News & Stories

The 1956 Volkswagen Beetle

May 17, 2019 In the News

By John Lamm

Quietly wandering through the Miles Collier Collections at the Revs Institute you come across a 1965 Ferrari 250 LM. A 1914 Rolls-Royce Silver Ghost. Dan Gurney’s 1967 Spa-winning Eagle F1 car. A 1909 Ford Model T. A 1956 Volkswagen Beetle.

​Hang on, what is that last one doing on the museum floor?​​

​It should come as no surprise, given the collections’ purpose, that this is no ordinary Beetle.

Inside the soul of most dedicated automobile enthusiasts rests a little niche for a hot rodder. That would include Miles Collier. It was about 35 years ago that he had the idea of creating a clone VW Beetle visually identical from the outside, but very much a hot rod underneath.

“It was one of those flights of fancy,” he explained. “A hot VW seemed like a great thing, but by my rules of engagement it had to look bone stock.”

Photo: Peter Harholdt

Where better to start and create such an automobile than California? And where better there than the SoCal shop of Culver City-based Dick Troutman. Together with Dick Barnes, Troutman had created such landmark racers as the Troutman-Barnes Special, the Scarabs, the first Chaparral and the Ford Mustang concept car.

“I was working with Dick Troutman back in the day,” Collier added, “so it all seemed inevitable.”

​Or an inevitable as a hand-made all-aluminum Porsche-powered Volkswagen Beetle could be.

What Troutman started decades ago remains a work in progress, but let’s begin nearly four decades ago with the pan and framework of a stock Beetle that the craftsman had to prep for new body panels. You can look at the images with this story and swear that bodywork is just as it came off the production line. But it isn’t. While the roof and inner structure of the special Beetle are steel, every other square inch of exterior metal you see is aluminum as hand-fashioned by Troutman…fenders, door skins, running boards plus the front and rear lids. Even the bumpers are aluminum, flashed with copper and then chromed. Maybe the bumpers are two elements you would not want to be malleable, but it was all part of the weight-reduction plan.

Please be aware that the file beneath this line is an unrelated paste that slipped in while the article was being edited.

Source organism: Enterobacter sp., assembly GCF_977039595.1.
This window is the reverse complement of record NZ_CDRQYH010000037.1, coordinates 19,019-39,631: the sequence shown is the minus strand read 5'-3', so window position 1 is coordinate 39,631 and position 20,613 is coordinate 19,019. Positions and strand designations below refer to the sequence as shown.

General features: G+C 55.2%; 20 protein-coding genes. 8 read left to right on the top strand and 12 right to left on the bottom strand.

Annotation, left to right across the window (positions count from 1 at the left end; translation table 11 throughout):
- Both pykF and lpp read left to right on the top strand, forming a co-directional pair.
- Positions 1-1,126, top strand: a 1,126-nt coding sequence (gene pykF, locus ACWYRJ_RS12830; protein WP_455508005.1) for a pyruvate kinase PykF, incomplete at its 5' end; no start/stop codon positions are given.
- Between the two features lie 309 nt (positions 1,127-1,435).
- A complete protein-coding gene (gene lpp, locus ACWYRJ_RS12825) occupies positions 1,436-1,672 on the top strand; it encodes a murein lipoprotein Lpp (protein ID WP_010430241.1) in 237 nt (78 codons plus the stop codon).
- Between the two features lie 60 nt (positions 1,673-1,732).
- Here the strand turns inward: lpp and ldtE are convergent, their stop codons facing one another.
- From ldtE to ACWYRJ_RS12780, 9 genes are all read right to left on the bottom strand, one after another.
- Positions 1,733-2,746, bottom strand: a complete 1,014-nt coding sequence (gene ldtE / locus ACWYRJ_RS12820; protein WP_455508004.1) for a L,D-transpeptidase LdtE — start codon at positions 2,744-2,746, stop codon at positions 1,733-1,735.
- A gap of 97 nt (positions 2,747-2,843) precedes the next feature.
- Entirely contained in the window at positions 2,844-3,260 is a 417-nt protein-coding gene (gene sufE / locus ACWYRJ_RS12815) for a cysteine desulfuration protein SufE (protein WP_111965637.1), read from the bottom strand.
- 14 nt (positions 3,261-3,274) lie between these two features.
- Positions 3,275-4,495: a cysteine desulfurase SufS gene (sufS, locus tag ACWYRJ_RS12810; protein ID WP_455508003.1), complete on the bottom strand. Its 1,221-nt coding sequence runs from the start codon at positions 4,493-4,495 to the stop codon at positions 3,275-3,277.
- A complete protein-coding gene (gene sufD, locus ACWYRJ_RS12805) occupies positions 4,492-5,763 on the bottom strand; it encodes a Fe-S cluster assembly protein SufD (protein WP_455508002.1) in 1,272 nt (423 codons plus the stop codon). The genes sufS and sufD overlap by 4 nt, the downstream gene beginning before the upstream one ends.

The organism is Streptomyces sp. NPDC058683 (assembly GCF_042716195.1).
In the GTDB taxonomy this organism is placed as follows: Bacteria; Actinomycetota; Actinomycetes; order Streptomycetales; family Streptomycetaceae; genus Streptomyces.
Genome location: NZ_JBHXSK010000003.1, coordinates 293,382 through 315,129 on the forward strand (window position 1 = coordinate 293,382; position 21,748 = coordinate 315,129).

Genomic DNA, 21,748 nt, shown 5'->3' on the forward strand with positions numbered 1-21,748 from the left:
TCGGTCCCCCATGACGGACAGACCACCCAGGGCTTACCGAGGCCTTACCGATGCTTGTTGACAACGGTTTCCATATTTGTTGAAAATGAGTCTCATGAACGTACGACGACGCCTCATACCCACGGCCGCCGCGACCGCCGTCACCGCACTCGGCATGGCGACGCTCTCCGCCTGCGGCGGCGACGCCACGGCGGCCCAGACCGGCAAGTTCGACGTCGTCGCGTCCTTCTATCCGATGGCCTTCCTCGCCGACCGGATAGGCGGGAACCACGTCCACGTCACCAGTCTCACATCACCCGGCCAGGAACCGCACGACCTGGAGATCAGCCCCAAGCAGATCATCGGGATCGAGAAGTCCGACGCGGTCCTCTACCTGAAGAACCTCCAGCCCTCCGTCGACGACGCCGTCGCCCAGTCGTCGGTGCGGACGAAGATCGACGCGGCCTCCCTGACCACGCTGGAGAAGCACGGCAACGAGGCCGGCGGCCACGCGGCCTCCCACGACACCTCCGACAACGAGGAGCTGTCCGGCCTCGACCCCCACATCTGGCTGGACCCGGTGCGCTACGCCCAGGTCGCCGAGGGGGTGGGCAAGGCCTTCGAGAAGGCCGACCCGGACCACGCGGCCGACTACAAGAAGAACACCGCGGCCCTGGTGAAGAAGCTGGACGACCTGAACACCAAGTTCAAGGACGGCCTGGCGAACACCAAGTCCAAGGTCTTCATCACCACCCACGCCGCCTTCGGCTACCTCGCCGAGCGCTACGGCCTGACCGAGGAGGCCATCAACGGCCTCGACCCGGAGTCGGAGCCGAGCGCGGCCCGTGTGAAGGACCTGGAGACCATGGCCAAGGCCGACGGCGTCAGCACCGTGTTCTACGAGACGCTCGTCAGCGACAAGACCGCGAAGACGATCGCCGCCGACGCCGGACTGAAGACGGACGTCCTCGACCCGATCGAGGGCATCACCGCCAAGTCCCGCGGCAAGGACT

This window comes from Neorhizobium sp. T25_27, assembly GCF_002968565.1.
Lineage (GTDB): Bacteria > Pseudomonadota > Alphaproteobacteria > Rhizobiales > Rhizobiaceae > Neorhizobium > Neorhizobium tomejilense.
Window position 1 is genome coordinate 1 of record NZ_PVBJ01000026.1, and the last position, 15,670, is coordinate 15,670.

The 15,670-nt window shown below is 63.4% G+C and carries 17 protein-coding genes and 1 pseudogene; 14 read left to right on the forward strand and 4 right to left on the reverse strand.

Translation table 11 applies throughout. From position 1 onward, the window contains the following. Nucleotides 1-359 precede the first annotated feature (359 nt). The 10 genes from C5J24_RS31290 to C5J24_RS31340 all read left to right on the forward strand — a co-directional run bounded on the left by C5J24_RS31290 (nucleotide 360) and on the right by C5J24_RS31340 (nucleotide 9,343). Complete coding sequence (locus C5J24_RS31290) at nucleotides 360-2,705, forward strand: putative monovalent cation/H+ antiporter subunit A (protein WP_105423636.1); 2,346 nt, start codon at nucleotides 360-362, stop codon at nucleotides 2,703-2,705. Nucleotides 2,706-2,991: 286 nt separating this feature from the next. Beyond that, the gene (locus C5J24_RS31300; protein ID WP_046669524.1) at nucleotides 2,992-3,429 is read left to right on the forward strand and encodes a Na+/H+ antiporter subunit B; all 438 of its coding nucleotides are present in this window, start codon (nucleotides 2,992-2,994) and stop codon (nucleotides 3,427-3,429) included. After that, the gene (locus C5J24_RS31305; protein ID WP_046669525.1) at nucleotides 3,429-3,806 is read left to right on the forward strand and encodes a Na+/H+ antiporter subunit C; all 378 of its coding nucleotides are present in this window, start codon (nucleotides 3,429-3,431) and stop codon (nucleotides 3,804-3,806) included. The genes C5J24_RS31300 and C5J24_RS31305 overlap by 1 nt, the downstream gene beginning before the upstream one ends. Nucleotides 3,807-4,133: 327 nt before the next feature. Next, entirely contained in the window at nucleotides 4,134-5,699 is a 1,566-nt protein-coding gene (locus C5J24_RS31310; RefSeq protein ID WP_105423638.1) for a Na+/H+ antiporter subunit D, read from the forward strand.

Photo: Peter Harholdt

The seating in the VW gives a tiny hint that this 1956 Volkswagen is not what it appears to be. The seats are not stock, but they were inspired by the period. Replica Porsche Speedster seats were installed to give the sort of back and side support needed for the car’s modern performance.

At first look, the dashboard appears to be factory fresh, yet it isn’t. The 80-mph speedometer face is correct, but the instrument is, in fact, an 8000-rpm tachometer. In a discreet area on the lower dash nearly invisible red LEDs monitor oil pressure and temperature.  An alloy roll bar was added for both structural rigidity and safety…and for good reason.

That takes us under the aluminum engine cover in the VW and what happened after the body was completed and the car was shipped to CH Motorcars in Naples, now home of the Revs Institute. Here it received its heart.

“The idea was to dump a bunch of Porsche technology into it,” Collier continued, “so GT brakes and a flat-fan Spyder motor seemed good. An early 911 tranny, rear torsion tube and trailing arm suspension were designed into the build to avoid the swing axle rear suspension and, relative to the engine, the less-than-robust Beetle gearbox.”

Very sharp eyes might notice the wheels look somewhat different than stock Beetle wheels of the era. That’s because they had their offset changed so they would fit properly within the fender and inner fender. They happen to be fitted with period-correct Pirelli CN36 Cinturatos the tire firm is reproducing today.

Porsche 356GT drum brakes fitted to the 1956 Volkswagen.

Inside the wheels are alloy drum brakes from a Porsche 356GT. They came off the parts shelf at CH Motorcars to make the VW unique, to fit within the Porsche family and get the hopped-up VW stopped. They are unaltered so they could go back on the shelf should further modifications to the VW take place. Given the work-in-progress feeling about the VW, that could happen someday.

From the start, the aluminum VW was quick, thanks to the same sort of 1679-cc, 183-hp 4-cam, flat-4 with its roller bearing crankshaft that powers the Elva MKVII Porsche race car in the collection. Being a hot rod, however, always leaves the door open to change. This happened not long ago.

The new Jake Raby-built 2.6-liter flat-4 nestled in the the rear of the VW.

“Recently we concluded the 547/5 flat fan-4 was too peaky for road use and so we went to a Jake Raby-built Porsche 2.6-liter type 4,” Collier said. “That engine’s 210 hp and oodles of torque(just shy of 200 lb-ft) make that a great improvement.”

Mated to a Porsche 901 transaxle, this isn’t a race engine, but built for the road and pump gasoline.

“It has turned into an unbelievably great handling and blooming fast bit of kit. It will be out and about a lot,” Collier said.